Johnson Controls offers ideas on energy issues
Company debuts new initiatives at Greenbuild conference
The emphasis at the Greenbuild Conference in Boston in November was energy efficiency, and Johnson Controls was among the vendors presenting efficient solutions for the manufacturing sector at the conference.
, vice president, global energy and sustainability, Johnson Controls. “We provide ingenious products, services and solutions for companies to implement efficiency measures now - because it’s never been more important.”
Johnson Controls showcased several of the company’s new initiatives Greenbuild. They include:
Greenprint %%MDASSML%% Launching at Greenbuild, Greenprint is a new online tool from Johnson Controls in conjunction with the National Resources Defense Council, that will help consumers and businesses assess and improve levels of personal sustainability at home, at work and on the road. Visit www.MyGreenprint.org for additional information.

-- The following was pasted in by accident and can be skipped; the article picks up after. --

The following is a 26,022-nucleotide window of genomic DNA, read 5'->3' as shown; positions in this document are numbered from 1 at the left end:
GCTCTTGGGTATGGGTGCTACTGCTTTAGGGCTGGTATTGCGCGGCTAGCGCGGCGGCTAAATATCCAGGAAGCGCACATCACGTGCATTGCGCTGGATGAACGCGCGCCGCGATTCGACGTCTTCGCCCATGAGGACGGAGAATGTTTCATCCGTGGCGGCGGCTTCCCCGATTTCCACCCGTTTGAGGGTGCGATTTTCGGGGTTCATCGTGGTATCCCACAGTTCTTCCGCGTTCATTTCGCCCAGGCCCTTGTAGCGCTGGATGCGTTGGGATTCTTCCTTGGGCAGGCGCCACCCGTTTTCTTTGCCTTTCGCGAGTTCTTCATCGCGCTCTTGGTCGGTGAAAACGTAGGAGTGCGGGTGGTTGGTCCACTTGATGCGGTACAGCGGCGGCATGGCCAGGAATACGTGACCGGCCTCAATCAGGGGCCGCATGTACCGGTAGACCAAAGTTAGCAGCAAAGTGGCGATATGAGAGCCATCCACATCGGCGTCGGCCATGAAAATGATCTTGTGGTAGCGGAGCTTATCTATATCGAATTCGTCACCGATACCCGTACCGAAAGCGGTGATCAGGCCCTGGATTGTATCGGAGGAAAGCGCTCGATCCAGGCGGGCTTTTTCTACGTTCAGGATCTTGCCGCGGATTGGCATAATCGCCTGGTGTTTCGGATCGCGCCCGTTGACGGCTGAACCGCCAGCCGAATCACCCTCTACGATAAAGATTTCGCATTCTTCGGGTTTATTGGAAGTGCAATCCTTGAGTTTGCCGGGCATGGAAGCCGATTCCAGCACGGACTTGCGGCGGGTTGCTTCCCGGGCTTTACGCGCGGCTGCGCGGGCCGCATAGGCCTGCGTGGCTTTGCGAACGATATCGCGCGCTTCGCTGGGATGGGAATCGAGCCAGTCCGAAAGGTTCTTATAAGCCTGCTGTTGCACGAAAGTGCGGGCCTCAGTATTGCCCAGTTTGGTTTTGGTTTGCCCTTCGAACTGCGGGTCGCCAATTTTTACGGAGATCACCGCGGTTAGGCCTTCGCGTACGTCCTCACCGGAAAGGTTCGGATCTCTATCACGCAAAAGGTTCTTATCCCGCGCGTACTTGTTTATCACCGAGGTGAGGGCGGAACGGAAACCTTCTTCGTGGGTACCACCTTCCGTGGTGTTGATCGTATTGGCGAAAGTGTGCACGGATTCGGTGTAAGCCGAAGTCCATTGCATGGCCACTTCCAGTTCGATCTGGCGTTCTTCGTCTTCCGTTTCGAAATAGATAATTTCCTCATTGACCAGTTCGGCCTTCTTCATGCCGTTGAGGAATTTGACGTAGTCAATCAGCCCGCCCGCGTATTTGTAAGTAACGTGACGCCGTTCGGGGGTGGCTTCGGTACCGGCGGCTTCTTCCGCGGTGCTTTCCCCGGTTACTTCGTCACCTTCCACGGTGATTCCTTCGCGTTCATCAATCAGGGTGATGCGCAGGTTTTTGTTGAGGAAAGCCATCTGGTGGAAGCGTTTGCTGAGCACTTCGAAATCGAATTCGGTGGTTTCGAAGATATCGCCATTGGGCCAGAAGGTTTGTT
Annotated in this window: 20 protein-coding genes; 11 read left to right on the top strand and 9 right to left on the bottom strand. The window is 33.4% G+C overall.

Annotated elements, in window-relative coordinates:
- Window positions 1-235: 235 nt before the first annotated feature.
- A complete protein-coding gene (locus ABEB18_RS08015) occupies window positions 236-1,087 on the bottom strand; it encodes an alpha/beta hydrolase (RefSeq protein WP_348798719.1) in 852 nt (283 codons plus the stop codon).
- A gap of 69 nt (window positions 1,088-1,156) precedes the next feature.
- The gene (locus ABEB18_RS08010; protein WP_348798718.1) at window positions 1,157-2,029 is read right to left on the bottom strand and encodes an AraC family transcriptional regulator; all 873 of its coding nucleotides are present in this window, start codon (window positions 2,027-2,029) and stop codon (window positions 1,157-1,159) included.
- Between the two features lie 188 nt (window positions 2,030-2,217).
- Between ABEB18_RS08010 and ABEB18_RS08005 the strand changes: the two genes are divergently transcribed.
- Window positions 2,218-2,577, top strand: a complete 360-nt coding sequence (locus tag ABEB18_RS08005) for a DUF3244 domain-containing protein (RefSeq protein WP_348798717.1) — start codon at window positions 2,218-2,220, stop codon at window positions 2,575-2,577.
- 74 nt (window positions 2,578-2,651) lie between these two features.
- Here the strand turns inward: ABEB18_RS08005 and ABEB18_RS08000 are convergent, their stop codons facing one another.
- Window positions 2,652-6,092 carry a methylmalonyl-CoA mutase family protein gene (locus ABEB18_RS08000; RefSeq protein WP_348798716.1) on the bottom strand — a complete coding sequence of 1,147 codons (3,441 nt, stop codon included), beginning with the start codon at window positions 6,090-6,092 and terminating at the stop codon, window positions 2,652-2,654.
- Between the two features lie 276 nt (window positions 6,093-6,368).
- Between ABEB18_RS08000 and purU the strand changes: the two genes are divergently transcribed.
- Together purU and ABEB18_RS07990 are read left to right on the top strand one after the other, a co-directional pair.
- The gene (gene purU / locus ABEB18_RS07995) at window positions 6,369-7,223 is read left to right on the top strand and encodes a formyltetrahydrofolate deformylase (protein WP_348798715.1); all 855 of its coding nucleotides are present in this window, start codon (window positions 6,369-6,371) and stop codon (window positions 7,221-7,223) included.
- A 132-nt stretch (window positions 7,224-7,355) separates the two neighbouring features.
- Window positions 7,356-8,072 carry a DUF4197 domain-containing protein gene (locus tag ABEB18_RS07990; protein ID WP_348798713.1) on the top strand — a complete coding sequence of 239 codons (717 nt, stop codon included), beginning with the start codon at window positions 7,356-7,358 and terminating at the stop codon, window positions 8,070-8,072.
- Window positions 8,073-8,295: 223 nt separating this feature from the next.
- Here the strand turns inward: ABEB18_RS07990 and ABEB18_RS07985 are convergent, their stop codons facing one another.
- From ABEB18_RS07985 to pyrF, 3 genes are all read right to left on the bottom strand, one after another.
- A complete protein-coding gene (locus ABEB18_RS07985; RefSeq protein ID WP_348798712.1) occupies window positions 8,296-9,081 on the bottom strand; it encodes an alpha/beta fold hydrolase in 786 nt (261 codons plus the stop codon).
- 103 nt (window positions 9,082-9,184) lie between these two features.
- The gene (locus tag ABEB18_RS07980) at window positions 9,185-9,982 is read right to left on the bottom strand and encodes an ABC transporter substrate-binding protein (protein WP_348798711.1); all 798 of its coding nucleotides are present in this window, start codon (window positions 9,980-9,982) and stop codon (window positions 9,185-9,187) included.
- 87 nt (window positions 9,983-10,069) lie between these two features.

IBM Tivoli Monitoring for Energy Management %%MDASSML%% A software that integrates with Johnson Controls Metasys
LEED Training Program %%MDASSML%% Johnson Controls is raising the bar as an industry leader with a new training program that will result in 800 LEED accredited Johnson Controls employees by October 2009. The program will train 500 salespeople in the United States and 300 in Europe.
Energy Efficient Technologies %%MDASSML%% Responding to customer and industry requests, the company is introducing several technologies and software applications to help minimize energy consumption and increase sustainability, including:
For more information or to submit a nomination, visit www.johnsoncontrols.com .
Annual Salary Survey
After almost a decade of uncertainty, the confidence of plant floor managers is soaring. Even with a number of challenges and while implementing new technologies, there is a renewed sense of optimism among plant managers about their business and their future.
The respondents to the 2014 Plant Engineering Salary Survey come from throughout the U.S. and serve a variety of industries, but they are uniform in their optimism about manufacturing. This year’s survey found 79% consider manufacturing a secure career. That’s up from 75% in 2013 and significantly higher than the 63% figure when Plant Engineering first started asking that question a decade ago.